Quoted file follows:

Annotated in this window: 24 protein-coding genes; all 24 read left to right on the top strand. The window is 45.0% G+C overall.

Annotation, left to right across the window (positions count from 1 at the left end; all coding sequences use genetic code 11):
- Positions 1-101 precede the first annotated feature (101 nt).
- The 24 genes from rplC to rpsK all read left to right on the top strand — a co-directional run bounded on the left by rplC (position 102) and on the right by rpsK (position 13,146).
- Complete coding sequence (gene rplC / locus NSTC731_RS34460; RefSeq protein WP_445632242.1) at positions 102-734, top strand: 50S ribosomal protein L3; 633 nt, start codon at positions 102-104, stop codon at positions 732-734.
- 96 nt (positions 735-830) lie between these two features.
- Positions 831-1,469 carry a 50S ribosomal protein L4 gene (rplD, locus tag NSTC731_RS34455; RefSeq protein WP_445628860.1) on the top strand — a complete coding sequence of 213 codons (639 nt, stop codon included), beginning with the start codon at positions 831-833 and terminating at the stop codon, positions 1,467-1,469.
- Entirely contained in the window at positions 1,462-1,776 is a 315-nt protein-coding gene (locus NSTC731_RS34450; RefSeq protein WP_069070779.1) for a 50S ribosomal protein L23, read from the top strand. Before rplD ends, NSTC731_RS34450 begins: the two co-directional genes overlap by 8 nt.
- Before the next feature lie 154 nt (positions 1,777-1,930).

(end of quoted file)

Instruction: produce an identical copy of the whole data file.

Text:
Annotated in this window: 24 protein-coding genes; all 24 read left to right on the top strand. The window is 45.0% G+C overall.

Annotation, left to right across the window (positions count from 1 at the left end; all coding sequences use genetic code 11):
- Positions 1-101 precede the first annotated feature (101 nt).
- The 24 genes from rplC to rpsK all read left to right on the top strand — a co-directional run bounded on the left by rplC (position 102) and on the right by rpsK (position 13,146).
- Complete coding sequence (gene rplC / locus NSTC731_RS34460; RefSeq protein WP_445632242.1) at positions 102-734, top strand: 50S ribosomal protein L3; 633 nt, start codon at positions 102-104, stop codon at positions 732-734.
- 96 nt (positions 735-830) lie between these two features.
- Positions 831-1,469 carry a 50S ribosomal protein L4 gene (rplD, locus tag NSTC731_RS34455; RefSeq protein WP_445628860.1) on the top strand — a complete coding sequence of 213 codons (639 nt, stop codon included), beginning with the start codon at positions 831-833 and terminating at the stop codon, positions 1,467-1,469.
- Entirely contained in the window at positions 1,462-1,776 is a 315-nt protein-coding gene (locus NSTC731_RS34450; RefSeq protein WP_069070779.1) for a 50S ribosomal protein L23, read from the top strand. Before rplD ends, NSTC731_RS34450 begins: the two co-directional genes overlap by 8 nt.
- Before the next feature lie 154 nt (positions 1,777-1,930).